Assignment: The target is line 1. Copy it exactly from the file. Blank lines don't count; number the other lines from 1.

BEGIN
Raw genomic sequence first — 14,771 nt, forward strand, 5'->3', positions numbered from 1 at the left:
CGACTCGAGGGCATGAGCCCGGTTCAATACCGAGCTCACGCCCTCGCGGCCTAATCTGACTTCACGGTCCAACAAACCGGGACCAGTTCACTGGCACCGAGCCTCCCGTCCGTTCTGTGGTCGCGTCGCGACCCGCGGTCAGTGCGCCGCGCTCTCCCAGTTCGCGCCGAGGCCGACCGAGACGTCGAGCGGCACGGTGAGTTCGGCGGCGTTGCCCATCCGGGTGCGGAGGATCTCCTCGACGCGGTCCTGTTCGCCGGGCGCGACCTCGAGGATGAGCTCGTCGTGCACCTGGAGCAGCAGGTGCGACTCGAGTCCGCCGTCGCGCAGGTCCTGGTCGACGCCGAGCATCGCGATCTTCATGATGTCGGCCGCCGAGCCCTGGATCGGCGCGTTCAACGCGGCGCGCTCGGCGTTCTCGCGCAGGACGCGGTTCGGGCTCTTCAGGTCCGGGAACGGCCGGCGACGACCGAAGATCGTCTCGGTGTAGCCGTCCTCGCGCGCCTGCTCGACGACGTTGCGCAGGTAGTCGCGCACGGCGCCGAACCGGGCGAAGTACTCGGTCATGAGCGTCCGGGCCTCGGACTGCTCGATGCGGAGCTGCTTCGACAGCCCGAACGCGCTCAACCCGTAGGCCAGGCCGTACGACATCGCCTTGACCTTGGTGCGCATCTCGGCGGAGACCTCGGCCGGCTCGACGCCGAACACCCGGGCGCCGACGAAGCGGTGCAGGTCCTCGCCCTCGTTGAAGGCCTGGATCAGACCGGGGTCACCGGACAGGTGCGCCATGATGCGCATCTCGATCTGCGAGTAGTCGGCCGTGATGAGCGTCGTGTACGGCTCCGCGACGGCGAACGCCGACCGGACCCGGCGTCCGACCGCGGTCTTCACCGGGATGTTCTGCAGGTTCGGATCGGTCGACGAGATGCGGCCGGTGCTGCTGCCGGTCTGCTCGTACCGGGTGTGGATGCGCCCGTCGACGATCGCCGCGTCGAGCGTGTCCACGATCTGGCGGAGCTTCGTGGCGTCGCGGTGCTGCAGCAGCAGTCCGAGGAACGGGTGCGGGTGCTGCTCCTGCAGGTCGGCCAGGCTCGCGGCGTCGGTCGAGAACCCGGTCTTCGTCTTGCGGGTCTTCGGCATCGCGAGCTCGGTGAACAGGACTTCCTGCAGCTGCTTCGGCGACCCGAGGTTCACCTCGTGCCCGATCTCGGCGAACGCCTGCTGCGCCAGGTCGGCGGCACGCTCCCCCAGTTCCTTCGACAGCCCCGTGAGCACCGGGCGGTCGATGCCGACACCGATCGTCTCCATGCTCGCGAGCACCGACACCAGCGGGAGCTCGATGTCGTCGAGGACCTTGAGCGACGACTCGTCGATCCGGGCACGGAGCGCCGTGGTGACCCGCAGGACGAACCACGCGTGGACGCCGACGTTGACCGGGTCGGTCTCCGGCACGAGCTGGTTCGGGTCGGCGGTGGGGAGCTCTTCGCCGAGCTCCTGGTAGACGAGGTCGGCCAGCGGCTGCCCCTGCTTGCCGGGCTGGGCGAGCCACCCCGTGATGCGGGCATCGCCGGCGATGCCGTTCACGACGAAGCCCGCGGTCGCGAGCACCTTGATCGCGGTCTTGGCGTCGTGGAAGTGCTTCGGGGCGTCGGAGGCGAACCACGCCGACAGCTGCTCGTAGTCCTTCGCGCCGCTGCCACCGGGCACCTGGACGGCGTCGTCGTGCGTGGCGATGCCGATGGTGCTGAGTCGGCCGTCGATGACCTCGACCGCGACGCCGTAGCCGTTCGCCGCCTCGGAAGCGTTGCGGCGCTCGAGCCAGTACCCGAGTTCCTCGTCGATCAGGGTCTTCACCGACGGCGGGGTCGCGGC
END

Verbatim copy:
Raw genomic sequence first — 14,771 nt, forward strand, 5'->3', positions numbered from 1 at the left: